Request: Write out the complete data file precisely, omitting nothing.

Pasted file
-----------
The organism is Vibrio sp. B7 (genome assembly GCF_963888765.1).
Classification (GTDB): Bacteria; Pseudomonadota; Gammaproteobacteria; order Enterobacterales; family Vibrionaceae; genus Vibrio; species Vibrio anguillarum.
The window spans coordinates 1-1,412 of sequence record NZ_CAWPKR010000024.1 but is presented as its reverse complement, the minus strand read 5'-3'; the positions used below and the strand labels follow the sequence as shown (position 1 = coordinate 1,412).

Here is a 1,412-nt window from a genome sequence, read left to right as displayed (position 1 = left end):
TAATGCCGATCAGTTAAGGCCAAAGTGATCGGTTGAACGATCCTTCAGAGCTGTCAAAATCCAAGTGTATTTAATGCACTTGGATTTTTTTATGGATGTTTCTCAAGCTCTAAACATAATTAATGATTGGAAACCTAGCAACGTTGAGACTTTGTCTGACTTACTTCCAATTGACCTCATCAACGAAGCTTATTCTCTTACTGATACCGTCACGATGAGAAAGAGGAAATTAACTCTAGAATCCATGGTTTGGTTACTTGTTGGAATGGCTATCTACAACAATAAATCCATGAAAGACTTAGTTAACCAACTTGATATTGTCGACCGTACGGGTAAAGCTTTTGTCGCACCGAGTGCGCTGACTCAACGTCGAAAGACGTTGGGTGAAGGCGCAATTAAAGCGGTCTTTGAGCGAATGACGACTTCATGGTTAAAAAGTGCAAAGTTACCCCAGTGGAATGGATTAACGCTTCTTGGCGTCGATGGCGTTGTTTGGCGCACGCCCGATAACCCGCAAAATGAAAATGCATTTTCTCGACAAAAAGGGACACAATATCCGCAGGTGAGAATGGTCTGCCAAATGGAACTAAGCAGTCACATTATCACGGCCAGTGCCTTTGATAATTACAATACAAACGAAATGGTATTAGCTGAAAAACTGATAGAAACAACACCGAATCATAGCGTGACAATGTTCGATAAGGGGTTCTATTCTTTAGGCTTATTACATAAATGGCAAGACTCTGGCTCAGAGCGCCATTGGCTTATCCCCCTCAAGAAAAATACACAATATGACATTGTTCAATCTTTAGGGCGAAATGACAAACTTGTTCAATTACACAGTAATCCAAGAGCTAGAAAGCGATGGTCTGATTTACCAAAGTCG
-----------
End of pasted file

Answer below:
The organism is Vibrio sp. B7 (genome assembly GCF_963888765.1).
Classification (GTDB): Bacteria; Pseudomonadota; Gammaproteobacteria; order Enterobacterales; family Vibrionaceae; genus Vibrio; species Vibrio anguillarum.
The window spans coordinates 1-1,412 of sequence record NZ_CAWPKR010000024.1 but is presented as its reverse complement, the minus strand read 5'-3'; the positions used below and the strand labels follow the sequence as shown (position 1 = coordinate 1,412).

Here is a 1,412-nt window from a genome sequence, read left to right as displayed (position 1 = left end):
TAATGCCGATCAGTTAAGGCCAAAGTGATCGGTTGAACGATCCTTCAGAGCTGTCAAAATCCAAGTGTATTTAATGCACTTGGATTTTTTTATGGATGTTTCTCAAGCTCTAAACATAATTAATGATTGGAAACCTAGCAACGTTGAGACTTTGTCTGACTTACTTCCAATTGACCTCATCAACGAAGCTTATTCTCTTACTGATACCGTCACGATGAGAAAGAGGAAATTAACTCTAGAATCCATGGTTTGGTTACTTGTTGGAATGGCTATCTACAACAATAAATCCATGAAAGACTTAGTTAACCAACTTGATATTGTCGACCGTACGGGTAAAGCTTTTGTCGCACCGAGTGCGCTGACTCAACGTCGAAAGACGTTGGGTGAAGGCGCAATTAAAGCGGTCTTTGAGCGAATGACGACTTCATGGTTAAAAAGTGCAAAGTTACCCCAGTGGAATGGATTAACGCTTCTTGGCGTCGATGGCGTTGTTTGGCGCACGCCCGATAACCCGCAAAATGAAAATGCATTTTCTCGACAAAAAGGGACACAATATCCGCAGGTGAGAATGGTCTGCCAAATGGAACTAAGCAGTCACATTATCACGGCCAGTGCCTTTGATAATTACAATACAAACGAAATGGTATTAGCTGAAAAACTGATAGAAACAACACCGAATCATAGCGTGACAATGTTCGATAAGGGGTTCTATTCTTTAGGCTTATTACATAAATGGCAAGACTCTGGCTCAGAGCGCCATTGGCTTATCCCCCTCAAGAAAAATACACAATATGACATTGTTCAATCTTTAGGGCGAAATGACAAACTTGTTCAATTACACAGTAATCCAAGAGCTAGAAAGCGATGGTCTGATTTACCAAAGTCG